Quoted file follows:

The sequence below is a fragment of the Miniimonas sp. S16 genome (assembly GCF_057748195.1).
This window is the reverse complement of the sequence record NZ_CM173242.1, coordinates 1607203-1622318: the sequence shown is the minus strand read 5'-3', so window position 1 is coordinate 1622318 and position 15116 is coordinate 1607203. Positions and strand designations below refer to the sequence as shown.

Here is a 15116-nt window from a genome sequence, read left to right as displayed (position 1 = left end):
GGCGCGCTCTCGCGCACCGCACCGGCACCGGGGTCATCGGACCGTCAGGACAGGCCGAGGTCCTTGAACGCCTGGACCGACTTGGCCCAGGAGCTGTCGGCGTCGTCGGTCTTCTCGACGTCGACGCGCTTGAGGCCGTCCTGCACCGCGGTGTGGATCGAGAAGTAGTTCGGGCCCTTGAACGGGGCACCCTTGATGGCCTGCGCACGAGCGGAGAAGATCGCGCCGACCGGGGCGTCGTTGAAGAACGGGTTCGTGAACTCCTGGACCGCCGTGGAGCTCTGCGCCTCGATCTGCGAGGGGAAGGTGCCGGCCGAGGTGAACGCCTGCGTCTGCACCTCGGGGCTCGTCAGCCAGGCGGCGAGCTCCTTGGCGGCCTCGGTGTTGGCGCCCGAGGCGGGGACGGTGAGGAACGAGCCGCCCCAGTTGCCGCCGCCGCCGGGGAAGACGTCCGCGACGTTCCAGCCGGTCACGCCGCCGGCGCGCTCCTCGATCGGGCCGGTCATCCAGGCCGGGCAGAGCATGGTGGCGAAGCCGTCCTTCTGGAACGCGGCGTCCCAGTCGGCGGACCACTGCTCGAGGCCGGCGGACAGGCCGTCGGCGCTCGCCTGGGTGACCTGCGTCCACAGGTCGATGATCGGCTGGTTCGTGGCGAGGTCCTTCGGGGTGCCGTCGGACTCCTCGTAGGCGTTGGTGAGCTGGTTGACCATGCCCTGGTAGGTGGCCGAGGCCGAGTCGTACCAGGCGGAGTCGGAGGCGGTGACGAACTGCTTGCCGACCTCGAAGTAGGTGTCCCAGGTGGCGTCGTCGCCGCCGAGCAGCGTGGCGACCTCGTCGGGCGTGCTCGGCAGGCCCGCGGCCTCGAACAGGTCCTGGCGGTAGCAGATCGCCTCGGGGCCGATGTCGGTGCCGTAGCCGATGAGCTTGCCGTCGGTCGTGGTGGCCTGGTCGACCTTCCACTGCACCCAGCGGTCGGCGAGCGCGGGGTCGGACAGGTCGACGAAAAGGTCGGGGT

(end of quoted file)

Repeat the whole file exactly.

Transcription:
The sequence below is a fragment of the Miniimonas sp. S16 genome (assembly GCF_057748195.1).
This window is the reverse complement of the sequence record NZ_CM173242.1, coordinates 1607203-1622318: the sequence shown is the minus strand read 5'-3', so window position 1 is coordinate 1622318 and position 15116 is coordinate 1607203. Positions and strand designations below refer to the sequence as shown.

Here is a 15116-nt window from a genome sequence, read left to right as displayed (position 1 = left end):
GGCGCGCTCTCGCGCACCGCACCGGCACCGGGGTCATCGGACCGTCAGGACAGGCCGAGGTCCTTGAACGCCTGGACCGACTTGGCCCAGGAGCTGTCGGCGTCGTCGGTCTTCTCGACGTCGACGCGCTTGAGGCCGTCCTGCACCGCGGTGTGGATCGAGAAGTAGTTCGGGCCCTTGAACGGGGCACCCTTGATGGCCTGCGCACGAGCGGAGAAGATCGCGCCGACCGGGGCGTCGTTGAAGAACGGGTTCGTGAACTCCTGGACCGCCGTGGAGCTCTGCGCCTCGATCTGCGAGGGGAAGGTGCCGGCCGAGGTGAACGCCTGCGTCTGCACCTCGGGGCTCGTCAGCCAGGCGGCGAGCTCCTTGGCGGCCTCGGTGTTGGCGCCCGAGGCGGGGACGGTGAGGAACGAGCCGCCCCAGTTGCCGCCGCCGCCGGGGAAGACGTCCGCGACGTTCCAGCCGGTCACGCCGCCGGCGCGCTCCTCGATCGGGCCGGTCATCCAGGCCGGGCAGAGCATGGTGGCGAAGCCGTCCTTCTGGAACGCGGCGTCCCAGTCGGCGGACCACTGCTCGAGGCCGGCGGACAGGCCGTCGGCGCTCGCCTGGGTGACCTGCGTCCACAGGTCGATGATCGGCTGGTTCGTGGCGAGGTCCTTCGGGGTGCCGTCGGACTCCTCGTAGGCGTTGGTGAGCTGGTTGACCATGCCCTGGTAGGTGGCCGAGGCCGAGTCGTACCAGGCGGAGTCGGAGGCGGTGACGAACTGCTTGCCGACCTCGAAGTAGGTGTCCCAGGTGGCGTCGTCGCCGCCGAGCAGCGTGGCGACCTCGTCGGGCGTGCTCGGCAGGCCCGCGGCCTCGAACAGGTCCTGGCGGTAGCAGATCGCCTCGGGGCCGATGTCGGTGCCGTAGCCGATGAGCTTGCCGTCGGTCGTGGTGGCCTGGTCGACCTTCCACTGCACCCAGCGGTCGGCGAGCGCGGGGTCGGACAGGTCGACGAAAAGGTCGGGGT